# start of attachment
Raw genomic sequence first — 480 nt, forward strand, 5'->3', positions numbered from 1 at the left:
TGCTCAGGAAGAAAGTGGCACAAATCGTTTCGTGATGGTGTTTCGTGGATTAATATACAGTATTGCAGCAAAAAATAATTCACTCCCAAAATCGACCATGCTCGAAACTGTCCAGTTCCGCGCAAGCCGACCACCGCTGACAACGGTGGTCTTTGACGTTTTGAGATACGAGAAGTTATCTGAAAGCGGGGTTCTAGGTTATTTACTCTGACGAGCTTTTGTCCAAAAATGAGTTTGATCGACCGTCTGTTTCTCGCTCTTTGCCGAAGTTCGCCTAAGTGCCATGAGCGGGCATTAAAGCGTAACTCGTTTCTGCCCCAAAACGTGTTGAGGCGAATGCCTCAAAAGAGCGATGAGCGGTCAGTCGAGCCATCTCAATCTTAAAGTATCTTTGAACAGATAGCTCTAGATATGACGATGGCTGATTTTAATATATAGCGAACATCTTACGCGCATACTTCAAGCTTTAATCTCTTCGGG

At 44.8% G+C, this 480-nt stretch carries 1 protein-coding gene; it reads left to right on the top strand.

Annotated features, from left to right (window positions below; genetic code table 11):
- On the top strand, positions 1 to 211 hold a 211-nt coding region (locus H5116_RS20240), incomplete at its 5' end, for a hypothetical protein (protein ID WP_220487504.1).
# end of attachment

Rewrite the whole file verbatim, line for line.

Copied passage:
Raw genomic sequence first — 480 nt, forward strand, 5'->3', positions numbered from 1 at the left:
TGCTCAGGAAGAAAGTGGCACAAATCGTTTCGTGATGGTGTTTCGTGGATTAATATACAGTATTGCAGCAAAAAATAATTCACTCCCAAAATCGACCATGCTCGAAACTGTCCAGTTCCGCGCAAGCCGACCACCGCTGACAACGGTGGTCTTTGACGTTTTGAGATACGAGAAGTTATCTGAAAGCGGGGTTCTAGGTTATTTACTCTGACGAGCTTTTGTCCAAAAATGAGTTTGATCGACCGTCTGTTTCTCGCTCTTTGCCGAAGTTCGCCTAAGTGCCATGAGCGGGCATTAAAGCGTAACTCGTTTCTGCCCCAAAACGTGTTGAGGCGAATGCCTCAAAAGAGCGATGAGCGGTCAGTCGAGCCATCTCAATCTTAAAGTATCTTTGAACAGATAGCTCTAGATATGACGATGGCTGATTTTAATATATAGCGAACATCTTACGCGCATACTTCAAGCTTTAATCTCTTCGGG

At 44.8% G+C, this 480-nt stretch carries 1 protein-coding gene; it reads left to right on the top strand.

Annotated features, from left to right (window positions below; genetic code table 11):
- On the top strand, positions 1 to 211 hold a 211-nt coding region (locus H5116_RS20240), incomplete at its 5' end, for a hypothetical protein (protein ID WP_220487504.1).